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ASU applied biological sciences major graduates at 18, starts medical school in July

ASU graduate Nathan Reed with academic regalia

Nathan Reed, who will begin studying at A.T. Still University’s School of Osteopathic Medicine in July, hopes to complete his medical degree by age 22.

April 26, 2021

Editor's note: This story is part of a series of profiles of notable spring 2021 graduates.

Nathan Reed, of Gilbert, Arizona, is graduating from Arizona State University’s Polytechnic campus with a Bachelor of Science in applied biological sciences — and admission to medical school at age 18.

Reed, who was able to accelerate his K–12 learning through a homeschool co-op, began taking dual enrollment classes at ASU during his final two years of high school and then started classes in the College of Integrative Sciences and Arts full time in fall 2019, supported financially with a New American University Scholar — Provost's Award. 

He is graduating summa cum laude and has been recognized with the Moeur Award, having completed his studies with a 4.0 GPA in no more than four years’ time.  

Reed has also already gained acceptance to A.T. Still University’s School of Osteopathic Medicine.

“I had the privilege of meeting the dean of the school, Dr. Jeffrey Morgan, when I was 16, and he helped me realize that I had the potential to be accepted to medical school at 18,” said Reed. “I am so honored to have been offered a spot in their Class of 2025 and am looking forward to beginning my educational journey in medical school this July.”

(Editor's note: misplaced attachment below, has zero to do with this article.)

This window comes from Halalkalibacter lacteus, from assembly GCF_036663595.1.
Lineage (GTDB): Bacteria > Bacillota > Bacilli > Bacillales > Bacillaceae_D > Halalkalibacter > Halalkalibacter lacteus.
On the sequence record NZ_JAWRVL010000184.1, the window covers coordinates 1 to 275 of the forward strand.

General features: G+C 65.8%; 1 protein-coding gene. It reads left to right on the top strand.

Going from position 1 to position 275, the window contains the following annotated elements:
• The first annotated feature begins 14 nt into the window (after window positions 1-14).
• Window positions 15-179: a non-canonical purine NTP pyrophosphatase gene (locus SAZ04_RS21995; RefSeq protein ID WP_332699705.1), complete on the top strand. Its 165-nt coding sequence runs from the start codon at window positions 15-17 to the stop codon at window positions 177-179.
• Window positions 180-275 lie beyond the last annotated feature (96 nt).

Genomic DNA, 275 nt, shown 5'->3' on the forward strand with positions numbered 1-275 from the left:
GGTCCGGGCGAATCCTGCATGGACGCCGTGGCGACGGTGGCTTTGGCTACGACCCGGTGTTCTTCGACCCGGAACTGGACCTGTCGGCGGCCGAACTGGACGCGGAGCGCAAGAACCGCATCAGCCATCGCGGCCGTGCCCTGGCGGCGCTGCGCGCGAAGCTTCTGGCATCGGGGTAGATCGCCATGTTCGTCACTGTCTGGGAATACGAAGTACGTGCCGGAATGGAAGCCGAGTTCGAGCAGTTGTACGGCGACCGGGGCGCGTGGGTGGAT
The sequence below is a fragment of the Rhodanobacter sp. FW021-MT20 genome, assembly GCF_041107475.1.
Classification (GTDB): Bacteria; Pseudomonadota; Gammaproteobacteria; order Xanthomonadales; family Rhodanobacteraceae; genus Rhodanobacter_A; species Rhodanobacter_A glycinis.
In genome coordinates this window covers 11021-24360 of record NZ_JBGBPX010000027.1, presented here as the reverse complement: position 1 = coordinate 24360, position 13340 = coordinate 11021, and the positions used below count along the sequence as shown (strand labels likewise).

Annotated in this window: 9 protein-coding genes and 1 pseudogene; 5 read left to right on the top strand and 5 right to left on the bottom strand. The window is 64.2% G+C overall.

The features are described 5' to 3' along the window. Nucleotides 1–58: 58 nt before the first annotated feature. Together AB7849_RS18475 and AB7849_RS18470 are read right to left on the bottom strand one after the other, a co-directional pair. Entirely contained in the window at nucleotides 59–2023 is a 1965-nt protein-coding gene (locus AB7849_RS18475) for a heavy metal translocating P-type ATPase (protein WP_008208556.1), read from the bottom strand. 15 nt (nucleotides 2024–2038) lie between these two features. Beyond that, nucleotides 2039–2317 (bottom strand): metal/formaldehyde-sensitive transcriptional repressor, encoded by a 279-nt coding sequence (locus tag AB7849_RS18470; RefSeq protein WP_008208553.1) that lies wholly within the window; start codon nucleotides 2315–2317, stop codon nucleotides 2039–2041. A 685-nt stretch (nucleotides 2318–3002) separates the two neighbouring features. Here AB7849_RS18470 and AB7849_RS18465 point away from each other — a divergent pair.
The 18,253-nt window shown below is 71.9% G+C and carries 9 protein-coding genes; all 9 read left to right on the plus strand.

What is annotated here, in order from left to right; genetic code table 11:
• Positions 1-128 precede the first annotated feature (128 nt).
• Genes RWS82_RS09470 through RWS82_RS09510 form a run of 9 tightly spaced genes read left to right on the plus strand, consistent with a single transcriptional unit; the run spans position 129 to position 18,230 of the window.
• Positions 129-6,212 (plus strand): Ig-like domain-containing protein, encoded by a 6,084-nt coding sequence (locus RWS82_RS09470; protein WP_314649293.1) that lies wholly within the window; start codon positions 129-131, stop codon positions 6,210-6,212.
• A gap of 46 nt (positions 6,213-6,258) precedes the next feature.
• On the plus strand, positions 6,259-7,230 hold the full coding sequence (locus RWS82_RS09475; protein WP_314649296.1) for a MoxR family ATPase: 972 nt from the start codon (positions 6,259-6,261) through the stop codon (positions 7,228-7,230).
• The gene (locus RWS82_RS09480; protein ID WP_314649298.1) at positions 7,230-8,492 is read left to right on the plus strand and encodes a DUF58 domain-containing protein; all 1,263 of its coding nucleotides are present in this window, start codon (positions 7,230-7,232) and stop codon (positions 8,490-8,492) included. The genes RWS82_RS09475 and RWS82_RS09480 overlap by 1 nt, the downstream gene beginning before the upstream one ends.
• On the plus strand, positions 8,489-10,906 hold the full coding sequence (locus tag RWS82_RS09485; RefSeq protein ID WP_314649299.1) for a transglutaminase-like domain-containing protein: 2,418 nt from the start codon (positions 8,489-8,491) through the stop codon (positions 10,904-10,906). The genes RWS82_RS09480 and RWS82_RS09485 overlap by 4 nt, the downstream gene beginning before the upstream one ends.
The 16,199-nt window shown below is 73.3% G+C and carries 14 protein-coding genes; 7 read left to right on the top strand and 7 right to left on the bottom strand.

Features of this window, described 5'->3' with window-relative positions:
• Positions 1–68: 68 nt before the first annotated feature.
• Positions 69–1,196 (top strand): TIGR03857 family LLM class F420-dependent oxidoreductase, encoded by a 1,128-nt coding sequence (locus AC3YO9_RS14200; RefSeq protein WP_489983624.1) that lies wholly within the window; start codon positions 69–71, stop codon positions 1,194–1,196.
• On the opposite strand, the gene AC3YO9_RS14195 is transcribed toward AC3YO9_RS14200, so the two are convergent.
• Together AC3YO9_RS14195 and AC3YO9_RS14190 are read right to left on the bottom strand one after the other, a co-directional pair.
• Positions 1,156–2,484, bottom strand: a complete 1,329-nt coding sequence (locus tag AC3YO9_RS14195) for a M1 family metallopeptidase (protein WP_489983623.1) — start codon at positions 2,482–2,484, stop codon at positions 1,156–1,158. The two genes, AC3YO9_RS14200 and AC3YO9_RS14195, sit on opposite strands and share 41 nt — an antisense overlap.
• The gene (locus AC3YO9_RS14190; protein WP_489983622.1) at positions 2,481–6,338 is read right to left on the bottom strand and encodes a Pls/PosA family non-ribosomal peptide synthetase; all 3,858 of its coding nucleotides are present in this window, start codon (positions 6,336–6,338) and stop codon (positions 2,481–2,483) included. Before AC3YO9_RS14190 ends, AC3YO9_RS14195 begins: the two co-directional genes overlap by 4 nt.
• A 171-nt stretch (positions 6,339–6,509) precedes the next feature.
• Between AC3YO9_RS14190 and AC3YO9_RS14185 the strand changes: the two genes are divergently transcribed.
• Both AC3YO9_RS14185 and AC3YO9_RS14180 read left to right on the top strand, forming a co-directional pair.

Reed’s eagerness to begin the next step toward a career in medicine is deeply rooted in wanting to begin the specialized training he needs to make a difference in the lives of others.    

“My older sister has a terminal genetic syndrome called Sanfilippo, which makes her extremely medically fragile,” he said. “She had an experimental treatment done using my bone marrow to try and extend her life expectancy. Because of this, I spent quite a bit of time as a child in hospitals, listening to specialists and observing different physicians. It was through this experience that I first realized I wanted to become a doctor.  

“I am very active in the special needs community and I have seen the need they have for developmental pediatricians,” he continued. “The need is so great that there are families on a waiting list to get on the actual wait list. I really want to give back to the community that my family has been a part of for almost two decades.” 

His applied biological sciences coursework has also piqued his interest in internal medicine, particularly the human microbiome and gut health.

“I learned so many interesting things in ABS 452: Commercial Applications of Fermentation with Dr. Holly Huffman. I was fascinated with the digestive system,” Reed said. “The area that resonated with me the most was learning about the importance of having a healthy microbiota in the gastrointestinal tract, and that has made me consider a focus on internal medicine.